It’s funny; when I look back at my personal Halloween memories there aren’t many that reflect the actual act of trick-or-treating. There are a couple, sure – one year some big kids stole my haul, an actual pillowcase full of candy, so technically a trick-or-treat memory but one I’d rather skip – but by and large my Halloween memories are of the on-ramp to the holiday itself. I remember the smells of plastic too-tight masks combined with the multi-week off-gassing of the vinyl tunics that served as the “clothes” part of the costume. I remember the spooky sound effects tapes coming out of the neighbor’s garage down the street on October 15th as he got his elaborate setup ready for the big night. I remember pumpkin-shaped Happy Meal buckets, church-and-school ‘safe zone’ Halloween parties with public domain music and cake walks, and super scary warnings about razor blade and LSD-ridden candy.
And in between all of this, the ads. Print and television were overrun with Halloween products or Halloween spins on evergreen products, aimed at children and adults alike. These ads were and still are the wallpaper of the Halloween season, and things wouldn’t be the same without them. Here are some that either really scratch my design itch or conjure up specific sense memories of Halloweens gone by.
When you’re pitching your product as breakfast OR candy, it’s hard to argue that your food has any level of “wholesome”-ness. Sugar Crisp was probably responsible for more dental bills than any Trick-or-Treat haul. Still, all of the white space in this design and the soft design of the bears really make the cereal come through as…well, crisp. Here are a few other ads from the ’50s and ’60s, mostly aimed at grownups. Sugar Crisp might as well be vitamins compared to some of these products.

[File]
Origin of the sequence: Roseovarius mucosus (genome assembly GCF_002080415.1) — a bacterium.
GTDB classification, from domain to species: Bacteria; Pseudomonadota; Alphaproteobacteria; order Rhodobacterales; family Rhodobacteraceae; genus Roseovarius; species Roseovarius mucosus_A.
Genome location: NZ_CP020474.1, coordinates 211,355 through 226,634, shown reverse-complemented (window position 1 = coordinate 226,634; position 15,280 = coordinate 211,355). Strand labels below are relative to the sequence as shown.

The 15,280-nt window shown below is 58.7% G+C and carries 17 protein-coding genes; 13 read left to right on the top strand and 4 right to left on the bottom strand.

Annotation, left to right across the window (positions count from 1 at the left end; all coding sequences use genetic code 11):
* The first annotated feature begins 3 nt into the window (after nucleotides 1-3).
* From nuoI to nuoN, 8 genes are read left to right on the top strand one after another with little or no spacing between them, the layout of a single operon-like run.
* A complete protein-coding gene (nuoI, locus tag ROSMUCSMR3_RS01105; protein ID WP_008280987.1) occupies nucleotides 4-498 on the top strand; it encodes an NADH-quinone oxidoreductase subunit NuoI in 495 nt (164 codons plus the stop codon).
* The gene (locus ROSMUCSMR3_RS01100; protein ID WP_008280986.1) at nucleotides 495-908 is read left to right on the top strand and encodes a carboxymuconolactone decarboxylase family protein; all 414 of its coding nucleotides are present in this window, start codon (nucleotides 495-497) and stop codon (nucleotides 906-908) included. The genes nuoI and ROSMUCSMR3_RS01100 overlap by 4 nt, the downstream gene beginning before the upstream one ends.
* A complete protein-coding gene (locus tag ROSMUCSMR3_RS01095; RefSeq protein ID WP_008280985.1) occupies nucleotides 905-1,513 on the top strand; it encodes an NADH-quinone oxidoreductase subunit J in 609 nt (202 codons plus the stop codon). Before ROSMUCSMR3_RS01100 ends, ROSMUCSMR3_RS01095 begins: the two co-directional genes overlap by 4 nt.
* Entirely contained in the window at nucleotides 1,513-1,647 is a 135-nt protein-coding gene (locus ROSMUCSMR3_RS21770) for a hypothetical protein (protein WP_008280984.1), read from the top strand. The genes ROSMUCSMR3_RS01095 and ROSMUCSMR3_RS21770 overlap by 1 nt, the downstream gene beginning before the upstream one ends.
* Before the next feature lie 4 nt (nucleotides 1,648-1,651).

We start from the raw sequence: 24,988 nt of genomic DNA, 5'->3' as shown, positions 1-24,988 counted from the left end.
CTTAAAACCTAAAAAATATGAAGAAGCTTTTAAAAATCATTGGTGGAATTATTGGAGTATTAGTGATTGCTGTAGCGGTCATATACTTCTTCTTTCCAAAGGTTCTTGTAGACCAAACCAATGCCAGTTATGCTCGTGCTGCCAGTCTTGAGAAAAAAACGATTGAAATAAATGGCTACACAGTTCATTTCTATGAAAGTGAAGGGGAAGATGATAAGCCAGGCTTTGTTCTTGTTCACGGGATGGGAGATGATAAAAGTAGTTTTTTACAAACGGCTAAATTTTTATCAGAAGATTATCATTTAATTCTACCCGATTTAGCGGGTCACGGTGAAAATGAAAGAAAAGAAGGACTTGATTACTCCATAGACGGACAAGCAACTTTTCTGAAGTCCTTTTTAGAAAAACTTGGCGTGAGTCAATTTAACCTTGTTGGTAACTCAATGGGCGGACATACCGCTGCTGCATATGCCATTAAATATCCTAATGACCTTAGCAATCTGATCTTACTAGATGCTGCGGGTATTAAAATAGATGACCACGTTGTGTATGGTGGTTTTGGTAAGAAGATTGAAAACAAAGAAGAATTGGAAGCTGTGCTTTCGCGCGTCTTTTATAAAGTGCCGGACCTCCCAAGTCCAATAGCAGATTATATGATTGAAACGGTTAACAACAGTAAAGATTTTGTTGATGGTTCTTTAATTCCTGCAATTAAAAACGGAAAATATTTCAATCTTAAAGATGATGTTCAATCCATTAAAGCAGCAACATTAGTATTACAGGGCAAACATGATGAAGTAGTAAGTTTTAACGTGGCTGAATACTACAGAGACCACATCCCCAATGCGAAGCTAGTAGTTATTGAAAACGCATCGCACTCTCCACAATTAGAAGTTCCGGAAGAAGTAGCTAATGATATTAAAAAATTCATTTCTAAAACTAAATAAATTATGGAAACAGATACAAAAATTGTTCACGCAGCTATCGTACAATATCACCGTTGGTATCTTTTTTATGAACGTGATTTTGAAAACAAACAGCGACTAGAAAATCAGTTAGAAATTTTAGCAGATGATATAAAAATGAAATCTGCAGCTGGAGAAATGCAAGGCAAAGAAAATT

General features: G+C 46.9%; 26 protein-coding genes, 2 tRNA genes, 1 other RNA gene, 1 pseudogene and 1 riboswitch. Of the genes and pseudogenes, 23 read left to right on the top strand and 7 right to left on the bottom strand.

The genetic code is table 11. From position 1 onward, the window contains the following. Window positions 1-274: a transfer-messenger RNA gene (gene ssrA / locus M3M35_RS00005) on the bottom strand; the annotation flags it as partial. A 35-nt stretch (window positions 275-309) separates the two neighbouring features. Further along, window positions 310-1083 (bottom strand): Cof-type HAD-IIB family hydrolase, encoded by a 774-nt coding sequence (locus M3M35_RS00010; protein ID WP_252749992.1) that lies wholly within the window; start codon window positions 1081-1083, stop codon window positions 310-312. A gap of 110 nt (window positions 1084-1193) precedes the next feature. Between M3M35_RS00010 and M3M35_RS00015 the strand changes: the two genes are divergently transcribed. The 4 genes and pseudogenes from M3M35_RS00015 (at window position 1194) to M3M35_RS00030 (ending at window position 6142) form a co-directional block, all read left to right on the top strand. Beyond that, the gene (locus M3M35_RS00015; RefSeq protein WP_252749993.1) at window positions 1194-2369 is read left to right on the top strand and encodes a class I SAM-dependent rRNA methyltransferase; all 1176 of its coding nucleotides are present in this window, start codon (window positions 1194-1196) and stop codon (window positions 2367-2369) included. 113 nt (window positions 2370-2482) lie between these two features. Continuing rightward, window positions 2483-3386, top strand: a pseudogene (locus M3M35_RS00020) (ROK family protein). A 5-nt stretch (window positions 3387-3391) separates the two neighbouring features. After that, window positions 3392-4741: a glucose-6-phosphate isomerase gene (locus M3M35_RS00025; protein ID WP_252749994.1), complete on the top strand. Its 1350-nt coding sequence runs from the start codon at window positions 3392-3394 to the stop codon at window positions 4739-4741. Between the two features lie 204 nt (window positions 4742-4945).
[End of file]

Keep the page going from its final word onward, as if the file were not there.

Nothing says Halloween like…cigarettes. The look in this lady’s eye really speaks to the madness of nicotine addiction. It’s also worth noting how the line “Luckies Taste Better Than Any Other Cigarette” is shoehorned into every other piece of copy, sometimes placed in parentheses like some ad man standing directly behind you whispering it into your ear.
What’s scarier than a hole in the ozone?
It’s not like an adult Halloween party is a new concept, but it’s neat to see it represented here in this Ballantine ad. Hard to believe that we used to be a society that didn’t want our beer to be cold.
I mean, you’ve got an ad buy for October, cold weather’s coming, why not just put a jack-o-lantern in your ad with no other holiday context?
I’ll take “terms that did not age well” for $100. Everything else about this ad, from the product to the artwork to the layout, though, is A+. I’ll bet ten dollars on the child not smiling behind that death mask. Speaking of tag lines that did not age well…
I love the drawings of the kids in their costumes on this ad so much.
Brach’s is kind of the quiet champion of the season; the company doesn’t really do a ton of glitzy marketing but they’re always well represented in any Trick-or-Treat haul. As long as there’s grandparents and waiting rooms and some small segment of the world that has a taste for candy corn, Brach’s isn’t going anywhere. While they may not have a huge ad presence, what ads they do have are impressive. I can smell this plastic pumpkin, can’t you?
I’m not sure who is responsible for “frolic” leaving our shared lexicon, but that let’s get whoever that is a medal.
The artwork, the font, and the bottom half wall of text scream “80’s magazine ad” on this one, and I’m here for it.
That poor kid in the baggy clown costume. What’s the over/under on number of times he tripped over his own pants that night?
I’ll wrap things up with what are personally the most memorable yet likely the most disposable of Halloween ads, the department store/comic book flyers. The Richard Scarry books of advertisements, I’d spend an embarrassing amount of time scanning up and down, left and right, across everything these stores had to offer. I probably got way more time out of them than was put into making them.
Happy Halloween, everybody. See you in the Dentist’s waiting room on November 1st.